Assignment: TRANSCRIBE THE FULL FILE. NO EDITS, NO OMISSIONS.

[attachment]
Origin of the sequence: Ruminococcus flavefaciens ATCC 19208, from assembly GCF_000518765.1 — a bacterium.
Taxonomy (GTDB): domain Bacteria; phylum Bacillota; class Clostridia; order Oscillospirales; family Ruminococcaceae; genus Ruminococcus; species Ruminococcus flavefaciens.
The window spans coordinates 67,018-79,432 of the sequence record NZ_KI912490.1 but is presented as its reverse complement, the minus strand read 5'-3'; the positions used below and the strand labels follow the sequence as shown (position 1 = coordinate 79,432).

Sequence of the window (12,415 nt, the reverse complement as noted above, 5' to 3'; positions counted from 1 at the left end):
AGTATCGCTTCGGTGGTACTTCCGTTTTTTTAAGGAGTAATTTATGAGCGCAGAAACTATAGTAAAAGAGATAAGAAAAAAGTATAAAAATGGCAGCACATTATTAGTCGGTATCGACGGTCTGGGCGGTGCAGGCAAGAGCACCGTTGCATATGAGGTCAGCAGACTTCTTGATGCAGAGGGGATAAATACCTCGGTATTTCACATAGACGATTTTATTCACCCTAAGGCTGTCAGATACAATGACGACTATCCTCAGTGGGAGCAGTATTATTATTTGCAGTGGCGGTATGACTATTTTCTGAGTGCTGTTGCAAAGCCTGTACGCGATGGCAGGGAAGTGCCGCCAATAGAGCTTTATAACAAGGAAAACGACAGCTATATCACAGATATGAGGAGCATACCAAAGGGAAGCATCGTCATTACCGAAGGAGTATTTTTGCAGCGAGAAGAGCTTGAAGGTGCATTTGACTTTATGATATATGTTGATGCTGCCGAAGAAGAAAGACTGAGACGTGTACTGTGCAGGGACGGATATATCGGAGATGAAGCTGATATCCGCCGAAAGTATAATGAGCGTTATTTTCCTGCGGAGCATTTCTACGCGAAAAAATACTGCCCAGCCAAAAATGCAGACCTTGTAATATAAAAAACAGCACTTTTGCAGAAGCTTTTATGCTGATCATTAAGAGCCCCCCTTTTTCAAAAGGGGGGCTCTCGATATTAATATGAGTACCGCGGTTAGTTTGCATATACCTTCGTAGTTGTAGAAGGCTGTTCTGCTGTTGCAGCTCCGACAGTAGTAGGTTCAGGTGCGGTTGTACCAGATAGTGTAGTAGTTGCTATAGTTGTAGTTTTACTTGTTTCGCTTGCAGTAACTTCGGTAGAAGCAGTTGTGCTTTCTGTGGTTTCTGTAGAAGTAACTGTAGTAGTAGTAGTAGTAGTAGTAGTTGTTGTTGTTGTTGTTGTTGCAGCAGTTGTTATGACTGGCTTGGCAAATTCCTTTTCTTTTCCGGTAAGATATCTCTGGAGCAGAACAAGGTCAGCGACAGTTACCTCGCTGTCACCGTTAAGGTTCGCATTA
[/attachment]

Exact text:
Origin of the sequence: Ruminococcus flavefaciens ATCC 19208, from assembly GCF_000518765.1 — a bacterium.
Taxonomy (GTDB): domain Bacteria; phylum Bacillota; class Clostridia; order Oscillospirales; family Ruminococcaceae; genus Ruminococcus; species Ruminococcus flavefaciens.
The window spans coordinates 67,018-79,432 of the sequence record NZ_KI912490.1 but is presented as its reverse complement, the minus strand read 5'-3'; the positions used below and the strand labels follow the sequence as shown (position 1 = coordinate 79,432).

Sequence of the window (12,415 nt, the reverse complement as noted above, 5' to 3'; positions counted from 1 at the left end):
AGTATCGCTTCGGTGGTACTTCCGTTTTTTTAAGGAGTAATTTATGAGCGCAGAAACTATAGTAAAAGAGATAAGAAAAAAGTATAAAAATGGCAGCACATTATTAGTCGGTATCGACGGTCTGGGCGGTGCAGGCAAGAGCACCGTTGCATATGAGGTCAGCAGACTTCTTGATGCAGAGGGGATAAATACCTCGGTATTTCACATAGACGATTTTATTCACCCTAAGGCTGTCAGATACAATGACGACTATCCTCAGTGGGAGCAGTATTATTATTTGCAGTGGCGGTATGACTATTTTCTGAGTGCTGTTGCAAAGCCTGTACGCGATGGCAGGGAAGTGCCGCCAATAGAGCTTTATAACAAGGAAAACGACAGCTATATCACAGATATGAGGAGCATACCAAAGGGAAGCATCGTCATTACCGAAGGAGTATTTTTGCAGCGAGAAGAGCTTGAAGGTGCATTTGACTTTATGATATATGTTGATGCTGCCGAAGAAGAAAGACTGAGACGTGTACTGTGCAGGGACGGATATATCGGAGATGAAGCTGATATCCGCCGAAAGTATAATGAGCGTTATTTTCCTGCGGAGCATTTCTACGCGAAAAAATACTGCCCAGCCAAAAATGCAGACCTTGTAATATAAAAAACAGCACTTTTGCAGAAGCTTTTATGCTGATCATTAAGAGCCCCCCTTTTTCAAAAGGGGGGCTCTCGATATTAATATGAGTACCGCGGTTAGTTTGCATATACCTTCGTAGTTGTAGAAGGCTGTTCTGCTGTTGCAGCTCCGACAGTAGTAGGTTCAGGTGCGGTTGTACCAGATAGTGTAGTAGTTGCTATAGTTGTAGTTTTACTTGTTTCGCTTGCAGTAACTTCGGTAGAAGCAGTTGTGCTTTCTGTGGTTTCTGTAGAAGTAACTGTAGTAGTAGTAGTAGTAGTAGTAGTTGTTGTTGTTGTTGTTGTTGCAGCAGTTGTTATGACTGGCTTGGCAAATTCCTTTTCTTTTCCGGTAAGATATCTCTGGAGCAGAACAAGGTCAGCGACAGTTACCTCGCTGTCACCGTTAAGGTTCGCATTA